Sunday, April 15, 2018

Review: The Last Closet: The Dark Side of Avalon by Moira Greyland

A Tale of Truth and Courage

I've just read one of the most significant books of the decade: The Last Closet: The Dark Side of Avalon by Moira Greyland.

Here's the blurb:
Marion Zimmer Bradley was a bestselling science fiction author, a feminist icon, and was awarded the World Fantasy Award for lifetime achievement. She was best known for the Arthurian fiction novel THE MISTS OF AVALON and for her very popular Darkover series.

She was also a monster.

THE LAST CLOSET: The Dark Side of Avalon is a brutal tale of a harrowing childhood. It is the true story of predatory adults preying on the innocence of children without shame, guilt, or remorse. It is an eyewitness account of how high-minded utopian intellectuals, unchecked by law, tradition, religion, or morality, can create a literal Hell on Earth.

THE LAST CLOSET is also an inspiring story of survival. It is a powerful testimony to courage, to hope, and to faith. It is the story of Moira Greyland, the only daughter of Marion Zimmer Bradley and convicted child molester Walter Breen, told in her own words.

I've been meaning to read this ever since I heard that it was going to be published. MZB (Marion Zimmer Bradley) was one of the many SFF authors I first encountered as a kid, and I've read many of her books. When the news of the sexual abuse scandal surrounding MZB and her husband Walter Breen broke out on the blogs, I was shocked and saddened. So I wanted to know the whole story. Still when it was finally published last December I procrastinated, wondering if it would be too sad to get through.

I finally picked it up because it's a finalist in the CLFA Book of the Year 2018 Awards, and I needed to read before voting. Now I wish I had read it sooner! It is actually a very readable book which I had trouble putting down.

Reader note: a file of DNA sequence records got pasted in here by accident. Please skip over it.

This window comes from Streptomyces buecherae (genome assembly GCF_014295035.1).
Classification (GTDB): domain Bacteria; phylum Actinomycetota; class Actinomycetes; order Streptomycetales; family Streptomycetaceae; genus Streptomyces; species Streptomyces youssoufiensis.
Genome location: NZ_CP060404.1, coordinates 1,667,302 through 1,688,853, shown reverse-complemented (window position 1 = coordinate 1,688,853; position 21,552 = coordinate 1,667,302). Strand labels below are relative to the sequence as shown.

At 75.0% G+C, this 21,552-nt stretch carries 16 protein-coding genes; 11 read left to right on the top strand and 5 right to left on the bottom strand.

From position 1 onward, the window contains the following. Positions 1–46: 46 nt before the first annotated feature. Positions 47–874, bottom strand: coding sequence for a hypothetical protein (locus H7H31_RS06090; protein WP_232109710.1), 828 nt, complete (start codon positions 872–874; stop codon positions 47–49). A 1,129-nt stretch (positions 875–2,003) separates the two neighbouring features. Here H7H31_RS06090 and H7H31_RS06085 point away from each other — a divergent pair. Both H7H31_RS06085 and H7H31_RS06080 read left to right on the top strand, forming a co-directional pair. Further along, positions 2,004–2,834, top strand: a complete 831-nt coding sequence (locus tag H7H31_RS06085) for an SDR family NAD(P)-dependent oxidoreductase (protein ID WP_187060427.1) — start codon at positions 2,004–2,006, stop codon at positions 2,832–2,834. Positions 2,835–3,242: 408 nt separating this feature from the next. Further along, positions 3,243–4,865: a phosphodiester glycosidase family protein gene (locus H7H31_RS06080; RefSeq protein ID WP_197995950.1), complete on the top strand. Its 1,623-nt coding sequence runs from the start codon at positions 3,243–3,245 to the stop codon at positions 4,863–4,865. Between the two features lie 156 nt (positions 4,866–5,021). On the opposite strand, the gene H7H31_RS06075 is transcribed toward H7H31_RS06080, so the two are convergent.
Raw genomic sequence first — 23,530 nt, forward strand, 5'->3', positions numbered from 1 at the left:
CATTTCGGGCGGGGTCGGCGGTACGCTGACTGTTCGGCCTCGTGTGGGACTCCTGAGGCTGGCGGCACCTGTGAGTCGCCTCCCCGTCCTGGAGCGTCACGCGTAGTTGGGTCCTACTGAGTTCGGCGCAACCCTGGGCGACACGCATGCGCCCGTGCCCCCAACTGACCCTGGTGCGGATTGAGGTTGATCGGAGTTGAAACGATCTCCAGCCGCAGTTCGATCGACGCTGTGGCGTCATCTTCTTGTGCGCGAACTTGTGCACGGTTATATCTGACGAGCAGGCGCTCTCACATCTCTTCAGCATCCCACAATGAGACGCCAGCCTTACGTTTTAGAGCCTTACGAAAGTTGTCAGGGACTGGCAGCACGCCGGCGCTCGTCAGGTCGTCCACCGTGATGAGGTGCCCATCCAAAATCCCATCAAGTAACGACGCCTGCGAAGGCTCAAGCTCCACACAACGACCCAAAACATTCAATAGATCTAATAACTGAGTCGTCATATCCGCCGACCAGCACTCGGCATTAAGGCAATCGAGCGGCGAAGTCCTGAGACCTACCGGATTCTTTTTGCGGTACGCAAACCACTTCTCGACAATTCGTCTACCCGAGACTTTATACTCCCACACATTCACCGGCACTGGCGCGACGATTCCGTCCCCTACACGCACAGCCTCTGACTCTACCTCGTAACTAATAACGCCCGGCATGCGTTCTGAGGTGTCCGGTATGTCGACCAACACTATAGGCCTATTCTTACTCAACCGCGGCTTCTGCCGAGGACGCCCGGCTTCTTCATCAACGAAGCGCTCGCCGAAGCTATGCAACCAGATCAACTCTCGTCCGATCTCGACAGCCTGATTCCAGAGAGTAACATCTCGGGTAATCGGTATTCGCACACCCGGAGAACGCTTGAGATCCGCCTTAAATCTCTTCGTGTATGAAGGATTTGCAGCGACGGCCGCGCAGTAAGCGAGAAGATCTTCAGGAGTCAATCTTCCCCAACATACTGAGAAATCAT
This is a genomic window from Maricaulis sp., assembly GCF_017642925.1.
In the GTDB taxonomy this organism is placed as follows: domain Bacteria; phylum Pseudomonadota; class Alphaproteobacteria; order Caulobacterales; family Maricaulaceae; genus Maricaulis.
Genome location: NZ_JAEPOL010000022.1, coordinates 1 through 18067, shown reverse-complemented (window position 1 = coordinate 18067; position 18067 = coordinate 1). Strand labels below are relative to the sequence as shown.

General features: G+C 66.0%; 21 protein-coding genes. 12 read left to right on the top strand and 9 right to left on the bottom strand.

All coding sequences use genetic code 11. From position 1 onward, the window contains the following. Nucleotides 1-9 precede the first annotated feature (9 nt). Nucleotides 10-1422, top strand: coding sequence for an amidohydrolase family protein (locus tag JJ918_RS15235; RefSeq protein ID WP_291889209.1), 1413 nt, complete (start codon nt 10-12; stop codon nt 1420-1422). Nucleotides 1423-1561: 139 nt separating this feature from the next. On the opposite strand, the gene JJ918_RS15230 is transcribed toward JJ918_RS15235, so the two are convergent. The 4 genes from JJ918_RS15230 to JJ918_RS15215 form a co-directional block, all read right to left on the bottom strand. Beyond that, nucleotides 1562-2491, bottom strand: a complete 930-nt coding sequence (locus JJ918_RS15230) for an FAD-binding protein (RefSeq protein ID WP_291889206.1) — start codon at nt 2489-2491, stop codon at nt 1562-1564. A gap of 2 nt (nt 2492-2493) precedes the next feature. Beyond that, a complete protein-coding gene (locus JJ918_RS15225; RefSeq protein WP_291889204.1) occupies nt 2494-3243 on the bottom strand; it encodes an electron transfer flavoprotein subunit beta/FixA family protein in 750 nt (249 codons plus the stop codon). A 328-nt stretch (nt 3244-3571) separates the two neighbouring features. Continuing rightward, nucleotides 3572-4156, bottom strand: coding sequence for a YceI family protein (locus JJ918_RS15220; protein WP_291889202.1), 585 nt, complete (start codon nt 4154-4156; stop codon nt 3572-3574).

Moira is restrained but frank in telling her story, and is amazingly compassionate in telling the stories of her abusive parents as background. They were both abused by their families - MZB raped by her father, Breen was psychologically abused by his mother and seduced by a priest. I think Moira has grappled a long time in trying to understand why they turned into the twisted monsters they became.

Then she tells her story, and it's painful and horrifying and harrowing. It's the story of a child in circumstances no child should be in, a child you just want to swoop in and rescue. But it's also an incredible story of the survival of the human spirit. Not just survived, but against all odds remained untwisted, unbroken. A child who grew up to heroically save other children from her childhood monsters.

It is also a massively politically incorrect book, as Moira shows how the abuse is an inescapable consequence of the liberal omni-sexual culture. She grew up in Berkeley, where this culture incubated, and as it spreads across the country, so does the number of children that it preys upon.

Readers who are survivors of abuse will want to proceed with caution. But for everyone else, I highly recommend this book. It's a tale of truth, plainly told, of a child who survived Hell with her soul intact. A story that would have been easier left untold, but Moira knew that telling her story might help save other children from that Hell. So she found the strength and courage to write it. It is up to us readers to find the courage to read it.

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